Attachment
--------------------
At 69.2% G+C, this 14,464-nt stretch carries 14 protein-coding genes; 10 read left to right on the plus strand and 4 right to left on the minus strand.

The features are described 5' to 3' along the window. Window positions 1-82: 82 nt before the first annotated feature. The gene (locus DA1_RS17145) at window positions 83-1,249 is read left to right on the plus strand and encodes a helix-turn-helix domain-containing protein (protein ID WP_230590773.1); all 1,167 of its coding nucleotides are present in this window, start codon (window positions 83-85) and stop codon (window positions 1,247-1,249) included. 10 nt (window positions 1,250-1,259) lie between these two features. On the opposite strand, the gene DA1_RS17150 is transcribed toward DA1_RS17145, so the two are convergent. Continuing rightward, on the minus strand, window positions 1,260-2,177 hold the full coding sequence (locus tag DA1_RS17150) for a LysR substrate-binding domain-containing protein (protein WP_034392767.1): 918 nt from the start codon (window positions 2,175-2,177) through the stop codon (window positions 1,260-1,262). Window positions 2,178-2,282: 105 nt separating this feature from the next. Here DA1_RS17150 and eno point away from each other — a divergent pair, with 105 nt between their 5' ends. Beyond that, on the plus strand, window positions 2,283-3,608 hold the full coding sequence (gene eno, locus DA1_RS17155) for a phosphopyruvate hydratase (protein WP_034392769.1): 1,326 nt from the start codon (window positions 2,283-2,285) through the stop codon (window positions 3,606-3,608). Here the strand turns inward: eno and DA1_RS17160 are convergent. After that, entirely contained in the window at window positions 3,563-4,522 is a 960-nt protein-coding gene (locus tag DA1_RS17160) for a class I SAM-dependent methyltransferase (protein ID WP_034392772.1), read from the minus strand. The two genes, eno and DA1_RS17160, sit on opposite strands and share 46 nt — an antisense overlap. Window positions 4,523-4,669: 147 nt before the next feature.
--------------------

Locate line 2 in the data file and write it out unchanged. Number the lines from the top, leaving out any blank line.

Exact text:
The features are described 5' to 3' along the window. Window positions 1-82: 82 nt before the first annotated feature. The gene (locus DA1_RS17145) at window positions 83-1,249 is read left to right on the plus strand and encodes a helix-turn-helix domain-containing protein (protein ID WP_230590773.1); all 1,167 of its coding nucleotides are present in this window, start codon (window positions 83-85) and stop codon (window positions 1,247-1,249) included. 10 nt (window positions 1,250-1,259) lie between these two features. On the opposite strand, the gene DA1_RS17150 is transcribed toward DA1_RS17145, so the two are convergent. Continuing rightward, on the minus strand, window positions 1,260-2,177 hold the full coding sequence (locus tag DA1_RS17150) for a LysR substrate-binding domain-containing protein (protein WP_034392767.1): 918 nt from the start codon (window positions 2,175-2,177) through the stop codon (window positions 1,260-1,262). Window positions 2,178-2,282: 105 nt separating this feature from the next. Here DA1_RS17150 and eno point away from each other — a divergent pair, with 105 nt between their 5' ends. Beyond that, on the plus strand, window positions 2,283-3,608 hold the full coding sequence (gene eno, locus DA1_RS17155) for a phosphopyruvate hydratase (protein WP_034392769.1): 1,326 nt from the start codon (window positions 2,283-2,285) through the stop codon (window positions 3,606-3,608). Here the strand turns inward: eno and DA1_RS17160 are convergent. After that, entirely contained in the window at window positions 3,563-4,522 is a 960-nt protein-coding gene (locus tag DA1_RS17160) for a class I SAM-dependent methyltransferase (protein ID WP_034392772.1), read from the minus strand. The two genes, eno and DA1_RS17160, sit on opposite strands and share 46 nt — an antisense overlap. Window positions 4,523-4,669: 147 nt before the next feature.